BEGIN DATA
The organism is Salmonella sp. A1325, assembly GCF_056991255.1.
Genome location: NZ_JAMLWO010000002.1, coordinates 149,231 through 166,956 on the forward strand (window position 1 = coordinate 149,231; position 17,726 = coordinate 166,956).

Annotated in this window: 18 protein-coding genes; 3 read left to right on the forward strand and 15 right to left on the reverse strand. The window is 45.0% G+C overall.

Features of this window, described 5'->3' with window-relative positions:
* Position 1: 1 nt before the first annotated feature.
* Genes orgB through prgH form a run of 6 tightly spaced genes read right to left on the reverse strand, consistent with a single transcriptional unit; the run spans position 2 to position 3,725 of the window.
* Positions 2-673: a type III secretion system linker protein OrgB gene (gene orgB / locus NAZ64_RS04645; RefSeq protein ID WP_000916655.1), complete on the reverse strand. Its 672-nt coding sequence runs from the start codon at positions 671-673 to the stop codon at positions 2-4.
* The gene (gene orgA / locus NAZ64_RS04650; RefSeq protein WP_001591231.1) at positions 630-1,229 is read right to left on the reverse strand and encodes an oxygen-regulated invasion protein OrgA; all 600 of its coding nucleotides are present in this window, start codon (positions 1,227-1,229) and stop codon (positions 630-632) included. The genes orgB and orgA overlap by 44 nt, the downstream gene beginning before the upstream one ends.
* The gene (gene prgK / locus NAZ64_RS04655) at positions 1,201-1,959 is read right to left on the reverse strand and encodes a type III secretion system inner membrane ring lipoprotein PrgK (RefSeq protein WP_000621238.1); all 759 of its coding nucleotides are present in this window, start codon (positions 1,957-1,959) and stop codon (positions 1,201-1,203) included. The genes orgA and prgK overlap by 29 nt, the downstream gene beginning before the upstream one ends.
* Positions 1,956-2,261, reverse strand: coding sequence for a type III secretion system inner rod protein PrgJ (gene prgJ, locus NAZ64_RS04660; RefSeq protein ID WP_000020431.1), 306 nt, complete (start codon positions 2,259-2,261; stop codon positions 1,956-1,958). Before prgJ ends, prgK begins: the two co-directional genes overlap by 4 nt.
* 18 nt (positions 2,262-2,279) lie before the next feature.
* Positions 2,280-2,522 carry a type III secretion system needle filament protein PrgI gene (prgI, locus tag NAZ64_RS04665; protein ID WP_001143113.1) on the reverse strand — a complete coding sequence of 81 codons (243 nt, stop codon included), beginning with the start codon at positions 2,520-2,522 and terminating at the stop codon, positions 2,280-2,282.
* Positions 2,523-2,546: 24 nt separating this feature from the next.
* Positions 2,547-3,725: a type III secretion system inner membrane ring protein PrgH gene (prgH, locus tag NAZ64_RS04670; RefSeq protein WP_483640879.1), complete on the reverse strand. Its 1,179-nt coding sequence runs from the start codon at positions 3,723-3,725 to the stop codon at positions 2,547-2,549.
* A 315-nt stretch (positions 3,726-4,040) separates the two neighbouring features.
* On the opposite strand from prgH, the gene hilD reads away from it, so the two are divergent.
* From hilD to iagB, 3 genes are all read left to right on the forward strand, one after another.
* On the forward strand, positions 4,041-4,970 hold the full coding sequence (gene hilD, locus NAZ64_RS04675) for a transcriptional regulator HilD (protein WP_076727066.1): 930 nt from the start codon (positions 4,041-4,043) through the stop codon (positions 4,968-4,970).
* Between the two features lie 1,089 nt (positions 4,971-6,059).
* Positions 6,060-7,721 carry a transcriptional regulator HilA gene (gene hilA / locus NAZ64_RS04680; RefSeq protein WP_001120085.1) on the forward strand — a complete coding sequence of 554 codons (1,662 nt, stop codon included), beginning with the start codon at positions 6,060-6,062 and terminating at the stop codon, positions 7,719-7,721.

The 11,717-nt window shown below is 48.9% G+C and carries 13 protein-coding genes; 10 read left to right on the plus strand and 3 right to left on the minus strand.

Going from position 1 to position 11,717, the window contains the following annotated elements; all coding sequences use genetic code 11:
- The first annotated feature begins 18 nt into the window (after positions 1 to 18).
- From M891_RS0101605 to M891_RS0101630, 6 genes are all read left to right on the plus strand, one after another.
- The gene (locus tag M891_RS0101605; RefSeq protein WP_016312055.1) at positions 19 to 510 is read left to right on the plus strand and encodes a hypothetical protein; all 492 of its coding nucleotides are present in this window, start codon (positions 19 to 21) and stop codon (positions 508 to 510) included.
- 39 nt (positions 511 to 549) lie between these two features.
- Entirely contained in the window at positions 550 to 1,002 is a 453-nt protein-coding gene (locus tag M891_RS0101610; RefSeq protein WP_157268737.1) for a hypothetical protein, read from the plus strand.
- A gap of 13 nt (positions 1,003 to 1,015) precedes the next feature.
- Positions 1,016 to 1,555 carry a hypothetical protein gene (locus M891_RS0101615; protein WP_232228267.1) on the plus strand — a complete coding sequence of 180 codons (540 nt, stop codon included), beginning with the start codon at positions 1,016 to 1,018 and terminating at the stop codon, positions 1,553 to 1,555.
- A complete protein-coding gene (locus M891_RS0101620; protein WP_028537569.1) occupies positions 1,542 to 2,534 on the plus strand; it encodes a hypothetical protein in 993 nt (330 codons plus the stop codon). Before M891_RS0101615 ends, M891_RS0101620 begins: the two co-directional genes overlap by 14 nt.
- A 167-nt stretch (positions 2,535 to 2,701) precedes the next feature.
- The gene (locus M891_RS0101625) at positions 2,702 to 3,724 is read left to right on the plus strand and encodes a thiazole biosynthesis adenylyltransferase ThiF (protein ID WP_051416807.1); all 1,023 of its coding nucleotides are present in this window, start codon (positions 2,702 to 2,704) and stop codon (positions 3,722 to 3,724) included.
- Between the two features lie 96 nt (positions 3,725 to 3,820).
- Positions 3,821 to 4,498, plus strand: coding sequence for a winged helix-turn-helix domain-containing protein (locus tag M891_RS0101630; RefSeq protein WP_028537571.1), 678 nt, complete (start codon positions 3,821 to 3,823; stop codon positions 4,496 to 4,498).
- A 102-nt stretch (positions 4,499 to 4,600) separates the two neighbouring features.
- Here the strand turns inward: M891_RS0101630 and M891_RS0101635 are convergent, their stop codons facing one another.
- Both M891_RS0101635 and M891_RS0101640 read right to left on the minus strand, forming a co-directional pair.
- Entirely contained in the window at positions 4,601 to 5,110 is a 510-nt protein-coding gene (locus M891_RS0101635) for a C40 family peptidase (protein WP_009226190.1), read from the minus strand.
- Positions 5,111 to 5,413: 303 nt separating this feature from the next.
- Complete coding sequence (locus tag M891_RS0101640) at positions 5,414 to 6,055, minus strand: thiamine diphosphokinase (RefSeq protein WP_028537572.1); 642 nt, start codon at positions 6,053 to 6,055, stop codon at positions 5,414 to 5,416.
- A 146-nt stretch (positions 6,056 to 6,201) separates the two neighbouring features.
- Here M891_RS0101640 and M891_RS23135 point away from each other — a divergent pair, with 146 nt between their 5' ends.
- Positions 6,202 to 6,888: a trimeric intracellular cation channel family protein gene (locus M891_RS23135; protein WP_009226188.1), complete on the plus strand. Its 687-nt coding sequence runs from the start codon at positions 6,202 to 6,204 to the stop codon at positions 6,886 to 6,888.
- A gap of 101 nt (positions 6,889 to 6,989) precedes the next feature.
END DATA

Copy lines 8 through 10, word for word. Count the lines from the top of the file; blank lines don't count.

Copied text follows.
* The gene (gene orgA / locus NAZ64_RS04650; RefSeq protein WP_001591231.1) at positions 630-1,229 is read right to left on the reverse strand and encodes an oxygen-regulated invasion protein OrgA; all 600 of its coding nucleotides are present in this window, start codon (positions 1,227-1,229) and stop codon (positions 630-632) included. The genes orgB and orgA overlap by 44 nt, the downstream gene beginning before the upstream one ends.
* The gene (gene prgK / locus NAZ64_RS04655) at positions 1,201-1,959 is read right to left on the reverse strand and encodes a type III secretion system inner membrane ring lipoprotein PrgK (RefSeq protein WP_000621238.1); all 759 of its coding nucleotides are present in this window, start codon (positions 1,957-1,959) and stop codon (positions 1,201-1,203) included. The genes orgA and prgK overlap by 29 nt, the downstream gene beginning before the upstream one ends.
* Positions 1,956-2,261, reverse strand: coding sequence for a type III secretion system inner rod protein PrgJ (gene prgJ, locus NAZ64_RS04660; RefSeq protein ID WP_000020431.1), 306 nt, complete (start codon positions 2,259-2,261; stop codon positions 1,956-1,958). Before prgJ ends, prgK begins: the two co-directional genes overlap by 4 nt.